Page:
As a young man, Daniel was taken captive in Babylon. He had to leave his homeland of Judah and be ripped away from everything he knew—his family, religion, language, and culture. The Babylonians wanted to mold Daniel into their image. They changed his name and taught him their language and literature. They gave him their highest quality food and wine from the royal reserve. Because Daniel was taught to commit to God, however, he did not yield to their secular culture. This is what children can have the strength and courage to do if parents fulfill their mission. Parents are meant to raise their children to understand and abide by a God-centered life rather than a culturally accepted one.
Children were created by God’s power and for His purpose. They are a gift from God. God’s purpose for children is the replication of His image in history, and His program for them is the advancement of His Kingdom. We as parents are supposed to prepare our children to advance the Kingdom by teaching them to reflect God, follow Him, and make an impact for Him. When we make that our goal, then we realize children are not a burden but instead a delight, even as we face challenges in raising them.
Like Daniel, children today face a crisis as the pagan culture tries to redefine why they exist and who they are. The culture wants to isolate them from parental authority, indoctrinate them with secularism reflected in their sexuality, and reclassify them with a new name, which alters their identity. As parents, we must commit our children to a biblical identity. They are Christians first, so everything they do must be done against the backdrop of God’s perspective. We must also commit them to a biblical worldview as opposed to a secular worldview. Then we must cultivate a biblical relationship by walking with them spiritually. We start by leading them to Christ. This is the chief duty of parents. If we are faithful to doing our job, the culture will have less power to step in and do it for us. Godly parents pave the way for children and grandchildren to experience God’s power, purpose, and His plans for their lives.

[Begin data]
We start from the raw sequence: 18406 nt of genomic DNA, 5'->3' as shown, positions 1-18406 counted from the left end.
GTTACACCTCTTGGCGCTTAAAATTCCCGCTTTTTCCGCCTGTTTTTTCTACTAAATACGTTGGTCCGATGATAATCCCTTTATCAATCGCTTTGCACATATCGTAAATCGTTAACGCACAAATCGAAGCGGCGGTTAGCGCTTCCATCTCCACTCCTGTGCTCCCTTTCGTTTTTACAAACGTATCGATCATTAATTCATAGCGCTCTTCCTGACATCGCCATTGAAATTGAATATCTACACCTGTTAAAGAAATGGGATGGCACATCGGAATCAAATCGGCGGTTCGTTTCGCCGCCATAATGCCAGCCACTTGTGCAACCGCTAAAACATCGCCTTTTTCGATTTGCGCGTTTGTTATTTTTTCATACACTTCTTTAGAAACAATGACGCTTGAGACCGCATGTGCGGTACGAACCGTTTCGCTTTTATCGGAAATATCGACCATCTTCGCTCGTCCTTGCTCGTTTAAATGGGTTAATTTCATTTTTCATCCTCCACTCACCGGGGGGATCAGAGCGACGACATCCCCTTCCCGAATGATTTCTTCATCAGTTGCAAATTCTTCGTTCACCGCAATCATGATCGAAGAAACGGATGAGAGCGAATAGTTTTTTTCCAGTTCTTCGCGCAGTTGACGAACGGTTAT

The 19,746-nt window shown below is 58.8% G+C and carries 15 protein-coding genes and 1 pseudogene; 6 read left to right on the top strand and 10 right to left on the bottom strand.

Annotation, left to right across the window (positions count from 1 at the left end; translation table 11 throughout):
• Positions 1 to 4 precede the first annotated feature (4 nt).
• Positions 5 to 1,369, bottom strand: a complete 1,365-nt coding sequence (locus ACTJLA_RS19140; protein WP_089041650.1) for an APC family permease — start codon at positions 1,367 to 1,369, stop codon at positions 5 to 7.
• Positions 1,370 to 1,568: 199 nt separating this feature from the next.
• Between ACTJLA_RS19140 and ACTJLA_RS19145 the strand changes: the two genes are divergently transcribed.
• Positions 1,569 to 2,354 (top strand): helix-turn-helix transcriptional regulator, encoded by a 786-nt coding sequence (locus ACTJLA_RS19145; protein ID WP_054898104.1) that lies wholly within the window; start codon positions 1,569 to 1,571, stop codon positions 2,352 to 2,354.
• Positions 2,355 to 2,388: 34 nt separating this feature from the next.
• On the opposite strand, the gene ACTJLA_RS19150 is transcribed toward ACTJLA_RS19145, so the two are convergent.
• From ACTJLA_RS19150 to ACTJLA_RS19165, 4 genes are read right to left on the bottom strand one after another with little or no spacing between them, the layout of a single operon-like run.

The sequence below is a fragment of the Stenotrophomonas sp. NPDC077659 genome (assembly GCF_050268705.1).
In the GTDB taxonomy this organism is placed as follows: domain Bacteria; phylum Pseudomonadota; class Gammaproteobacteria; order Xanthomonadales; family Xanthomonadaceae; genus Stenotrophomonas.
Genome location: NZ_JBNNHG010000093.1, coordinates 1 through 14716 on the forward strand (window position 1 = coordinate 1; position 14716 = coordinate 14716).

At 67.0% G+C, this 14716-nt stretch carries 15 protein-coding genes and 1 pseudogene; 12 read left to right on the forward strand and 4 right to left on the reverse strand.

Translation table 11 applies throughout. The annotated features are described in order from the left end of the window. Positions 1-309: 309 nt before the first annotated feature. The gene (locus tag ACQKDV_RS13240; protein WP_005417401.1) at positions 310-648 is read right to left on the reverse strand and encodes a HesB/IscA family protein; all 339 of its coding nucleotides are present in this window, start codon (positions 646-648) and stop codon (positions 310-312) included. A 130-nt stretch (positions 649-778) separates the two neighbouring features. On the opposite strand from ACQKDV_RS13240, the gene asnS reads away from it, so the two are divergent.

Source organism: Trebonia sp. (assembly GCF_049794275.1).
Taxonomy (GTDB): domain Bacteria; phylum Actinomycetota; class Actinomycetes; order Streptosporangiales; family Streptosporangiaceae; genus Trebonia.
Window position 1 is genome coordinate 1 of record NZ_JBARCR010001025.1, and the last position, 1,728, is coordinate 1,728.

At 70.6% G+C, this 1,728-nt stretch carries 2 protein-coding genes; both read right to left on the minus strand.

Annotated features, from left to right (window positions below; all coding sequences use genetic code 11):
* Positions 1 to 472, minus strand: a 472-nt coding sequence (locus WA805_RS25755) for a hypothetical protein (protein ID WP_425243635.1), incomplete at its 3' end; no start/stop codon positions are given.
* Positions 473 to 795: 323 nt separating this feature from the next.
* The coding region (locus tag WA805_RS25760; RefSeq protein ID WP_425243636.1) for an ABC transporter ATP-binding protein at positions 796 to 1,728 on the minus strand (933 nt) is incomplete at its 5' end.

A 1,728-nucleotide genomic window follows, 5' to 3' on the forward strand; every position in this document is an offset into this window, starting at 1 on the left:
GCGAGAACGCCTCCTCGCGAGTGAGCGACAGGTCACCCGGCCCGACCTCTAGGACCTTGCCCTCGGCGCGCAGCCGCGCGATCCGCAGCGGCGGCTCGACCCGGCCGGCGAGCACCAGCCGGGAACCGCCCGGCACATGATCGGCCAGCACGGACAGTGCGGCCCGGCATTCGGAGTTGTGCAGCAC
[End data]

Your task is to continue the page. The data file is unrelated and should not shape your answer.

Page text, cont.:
- A worldview is the lens through which we view life. What other lenses do we use to view things, and how do those lenses affect what we see?
- What are ways the culture tries to define our identity, especially for children?
Let’s Get Personal
- How did you come to learn the biblical worldview? Were you taught a different worldview growing up, and how did it affect you?
- Have you walked spiritually with someone younger than you, leading them to Christ and encouraging them to follow Him? What did you learn through that process?
- In what ways have you committed your children to the biblical identity, worldview, and relationship? In what ways could you strengthen their commitment?
Take the Next Step
- All of life is to be viewed through the lens of the will and the Word of God. How can you help teach others to adjust how they view life to align with God’s will and Word?
- How can you prepare either your own children or the children in your sphere of influence to advance the Kingdom? What are the first steps you need to take to walk with them spiritually?
- Want to go deeper? Take time to look at the following passages: Psalm 127:1-5; Judges 2:10; Psalm 78:1-12; Daniel 1:1-9; Daniel 3:13-18; 1 Chronicles 7:30-40; Joshua 4:1-7; Joshua 4:21-24; Ephesians 6:4; Deuteronomy 6:4-15; Deuteronomy 4:9-10; Deuteronomy 4:23-26; Genesis 18:19; Proverbs 13:22; Proverbs 22:6; Malachi 4:5-6; Jeremiah 29:6.
Renew Your Mind
“Behold, children are a gift of the LORD,
The fruit of the womb is a reward.”